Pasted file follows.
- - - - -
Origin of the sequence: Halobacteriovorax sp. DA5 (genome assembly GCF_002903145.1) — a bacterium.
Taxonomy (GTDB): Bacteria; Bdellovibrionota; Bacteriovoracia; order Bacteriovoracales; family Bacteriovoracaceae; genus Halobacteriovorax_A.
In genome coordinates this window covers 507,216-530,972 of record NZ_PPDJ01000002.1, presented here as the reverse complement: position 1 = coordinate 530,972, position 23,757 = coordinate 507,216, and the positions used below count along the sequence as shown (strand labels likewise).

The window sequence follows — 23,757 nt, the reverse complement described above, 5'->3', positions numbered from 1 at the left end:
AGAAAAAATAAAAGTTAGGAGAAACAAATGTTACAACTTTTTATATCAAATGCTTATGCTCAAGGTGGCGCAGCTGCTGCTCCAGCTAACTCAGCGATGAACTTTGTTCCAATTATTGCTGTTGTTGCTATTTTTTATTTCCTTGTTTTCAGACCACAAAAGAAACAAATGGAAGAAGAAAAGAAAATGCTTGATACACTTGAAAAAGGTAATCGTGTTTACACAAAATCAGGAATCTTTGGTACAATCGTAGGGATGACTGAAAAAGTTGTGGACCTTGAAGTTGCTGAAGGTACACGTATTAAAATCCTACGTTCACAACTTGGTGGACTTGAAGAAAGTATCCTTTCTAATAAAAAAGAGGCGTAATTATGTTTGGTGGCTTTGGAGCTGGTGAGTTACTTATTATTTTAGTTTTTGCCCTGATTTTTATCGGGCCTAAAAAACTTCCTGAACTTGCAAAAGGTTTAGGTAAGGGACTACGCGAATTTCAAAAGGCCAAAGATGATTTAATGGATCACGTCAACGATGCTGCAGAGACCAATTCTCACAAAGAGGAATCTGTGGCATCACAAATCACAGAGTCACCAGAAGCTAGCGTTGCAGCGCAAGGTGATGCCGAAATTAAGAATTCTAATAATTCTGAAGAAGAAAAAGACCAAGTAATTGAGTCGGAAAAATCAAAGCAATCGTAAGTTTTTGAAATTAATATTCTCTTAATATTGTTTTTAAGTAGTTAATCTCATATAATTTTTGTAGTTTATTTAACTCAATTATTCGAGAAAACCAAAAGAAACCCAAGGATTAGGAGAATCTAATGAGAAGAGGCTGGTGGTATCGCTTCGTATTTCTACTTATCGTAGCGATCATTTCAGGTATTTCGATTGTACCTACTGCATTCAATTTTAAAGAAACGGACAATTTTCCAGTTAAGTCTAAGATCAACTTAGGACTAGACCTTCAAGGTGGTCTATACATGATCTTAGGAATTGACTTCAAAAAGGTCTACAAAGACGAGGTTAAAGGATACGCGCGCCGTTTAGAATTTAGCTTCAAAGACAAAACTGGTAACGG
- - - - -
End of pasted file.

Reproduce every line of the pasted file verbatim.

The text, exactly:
Origin of the sequence: Halobacteriovorax sp. DA5 (genome assembly GCF_002903145.1) — a bacterium.
Taxonomy (GTDB): Bacteria; Bdellovibrionota; Bacteriovoracia; order Bacteriovoracales; family Bacteriovoracaceae; genus Halobacteriovorax_A.
In genome coordinates this window covers 507,216-530,972 of record NZ_PPDJ01000002.1, presented here as the reverse complement: position 1 = coordinate 530,972, position 23,757 = coordinate 507,216, and the positions used below count along the sequence as shown (strand labels likewise).

The window sequence follows — 23,757 nt, the reverse complement described above, 5'->3', positions numbered from 1 at the left end:
AGAAAAAATAAAAGTTAGGAGAAACAAATGTTACAACTTTTTATATCAAATGCTTATGCTCAAGGTGGCGCAGCTGCTGCTCCAGCTAACTCAGCGATGAACTTTGTTCCAATTATTGCTGTTGTTGCTATTTTTTATTTCCTTGTTTTCAGACCACAAAAGAAACAAATGGAAGAAGAAAAGAAAATGCTTGATACACTTGAAAAAGGTAATCGTGTTTACACAAAATCAGGAATCTTTGGTACAATCGTAGGGATGACTGAAAAAGTTGTGGACCTTGAAGTTGCTGAAGGTACACGTATTAAAATCCTACGTTCACAACTTGGTGGACTTGAAGAAAGTATCCTTTCTAATAAAAAAGAGGCGTAATTATGTTTGGTGGCTTTGGAGCTGGTGAGTTACTTATTATTTTAGTTTTTGCCCTGATTTTTATCGGGCCTAAAAAACTTCCTGAACTTGCAAAAGGTTTAGGTAAGGGACTACGCGAATTTCAAAAGGCCAAAGATGATTTAATGGATCACGTCAACGATGCTGCAGAGACCAATTCTCACAAAGAGGAATCTGTGGCATCACAAATCACAGAGTCACCAGAAGCTAGCGTTGCAGCGCAAGGTGATGCCGAAATTAAGAATTCTAATAATTCTGAAGAAGAAAAAGACCAAGTAATTGAGTCGGAAAAATCAAAGCAATCGTAAGTTTTTGAAATTAATATTCTCTTAATATTGTTTTTAAGTAGTTAATCTCATATAATTTTTGTAGTTTATTTAACTCAATTATTCGAGAAAACCAAAAGAAACCCAAGGATTAGGAGAATCTAATGAGAAGAGGCTGGTGGTATCGCTTCGTATTTCTACTTATCGTAGCGATCATTTCAGGTATTTCGATTGTACCTACTGCATTCAATTTTAAAGAAACGGACAATTTTCCAGTTAAGTCTAAGATCAACTTAGGACTAGACCTTCAAGGTGGTCTATACATGATCTTAGGAATTGACTTCAAAAAGGTCTACAAAGACGAGGTTAAAGGATACGCGCGCCGTTTAGAATTTAGCTTCAAAGACAAAACTGGTAACGG